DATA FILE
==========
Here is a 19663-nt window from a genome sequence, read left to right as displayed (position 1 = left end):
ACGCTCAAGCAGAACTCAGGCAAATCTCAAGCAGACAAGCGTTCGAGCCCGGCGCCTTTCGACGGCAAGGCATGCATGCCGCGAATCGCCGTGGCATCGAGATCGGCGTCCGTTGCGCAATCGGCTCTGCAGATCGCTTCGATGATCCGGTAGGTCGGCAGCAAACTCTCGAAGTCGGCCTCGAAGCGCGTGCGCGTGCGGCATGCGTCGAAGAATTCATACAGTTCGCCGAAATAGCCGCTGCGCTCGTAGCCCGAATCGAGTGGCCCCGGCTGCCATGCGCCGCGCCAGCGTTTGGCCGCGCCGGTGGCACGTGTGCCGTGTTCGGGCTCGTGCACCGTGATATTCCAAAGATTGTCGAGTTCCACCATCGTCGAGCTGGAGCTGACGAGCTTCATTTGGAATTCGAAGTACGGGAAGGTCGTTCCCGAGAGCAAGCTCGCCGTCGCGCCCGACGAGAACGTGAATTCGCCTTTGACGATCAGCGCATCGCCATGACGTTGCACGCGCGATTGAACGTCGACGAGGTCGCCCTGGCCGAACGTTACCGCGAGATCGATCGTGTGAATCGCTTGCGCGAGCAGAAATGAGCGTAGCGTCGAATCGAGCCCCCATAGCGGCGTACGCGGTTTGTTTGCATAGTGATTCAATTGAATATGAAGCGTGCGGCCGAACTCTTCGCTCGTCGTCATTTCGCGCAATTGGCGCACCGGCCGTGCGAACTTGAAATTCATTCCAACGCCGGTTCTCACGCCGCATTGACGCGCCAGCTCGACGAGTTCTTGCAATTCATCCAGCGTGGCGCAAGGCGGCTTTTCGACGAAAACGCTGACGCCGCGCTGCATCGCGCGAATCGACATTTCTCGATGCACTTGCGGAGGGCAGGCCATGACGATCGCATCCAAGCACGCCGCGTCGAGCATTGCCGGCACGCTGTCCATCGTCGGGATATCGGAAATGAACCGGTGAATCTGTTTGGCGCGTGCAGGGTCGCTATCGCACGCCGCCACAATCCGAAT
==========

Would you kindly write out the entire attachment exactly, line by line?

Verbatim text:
Here is a 19663-nt window from a genome sequence, read left to right as displayed (position 1 = left end):
ACGCTCAAGCAGAACTCAGGCAAATCTCAAGCAGACAAGCGTTCGAGCCCGGCGCCTTTCGACGGCAAGGCATGCATGCCGCGAATCGCCGTGGCATCGAGATCGGCGTCCGTTGCGCAATCGGCTCTGCAGATCGCTTCGATGATCCGGTAGGTCGGCAGCAAACTCTCGAAGTCGGCCTCGAAGCGCGTGCGCGTGCGGCATGCGTCGAAGAATTCATACAGTTCGCCGAAATAGCCGCTGCGCTCGTAGCCCGAATCGAGTGGCCCCGGCTGCCATGCGCCGCGCCAGCGTTTGGCCGCGCCGGTGGCACGTGTGCCGTGTTCGGGCTCGTGCACCGTGATATTCCAAAGATTGTCGAGTTCCACCATCGTCGAGCTGGAGCTGACGAGCTTCATTTGGAATTCGAAGTACGGGAAGGTCGTTCCCGAGAGCAAGCTCGCCGTCGCGCCCGACGAGAACGTGAATTCGCCTTTGACGATCAGCGCATCGCCATGACGTTGCACGCGCGATTGAACGTCGACGAGGTCGCCCTGGCCGAACGTTACCGCGAGATCGATCGTGTGAATCGCTTGCGCGAGCAGAAATGAGCGTAGCGTCGAATCGAGCCCCCATAGCGGCGTACGCGGTTTGTTTGCATAGTGATTCAATTGAATATGAAGCGTGCGGCCGAACTCTTCGCTCGTCGTCATTTCGCGCAATTGGCGCACCGGCCGTGCGAACTTGAAATTCATTCCAACGCCGGTTCTCACGCCGCATTGACGCGCCAGCTCGACGAGTTCTTGCAATTCATCCAGCGTGGCGCAAGGCGGCTTTTCGACGAAAACGCTGACGCCGCGCTGCATCGCGCGAATCGACATTTCTCGATGCACTTGCGGAGGGCAGGCCATGACGATCGCATCCAAGCACGCCGCGTCGAGCATTGCCGGCACGCTGTCCATCGTCGGGATATCGGAAATGAACCGGTGAATCTGTTTGGCGCGTGCAGGGTCGCTATCGCACGCCGCCACAATCCGAAT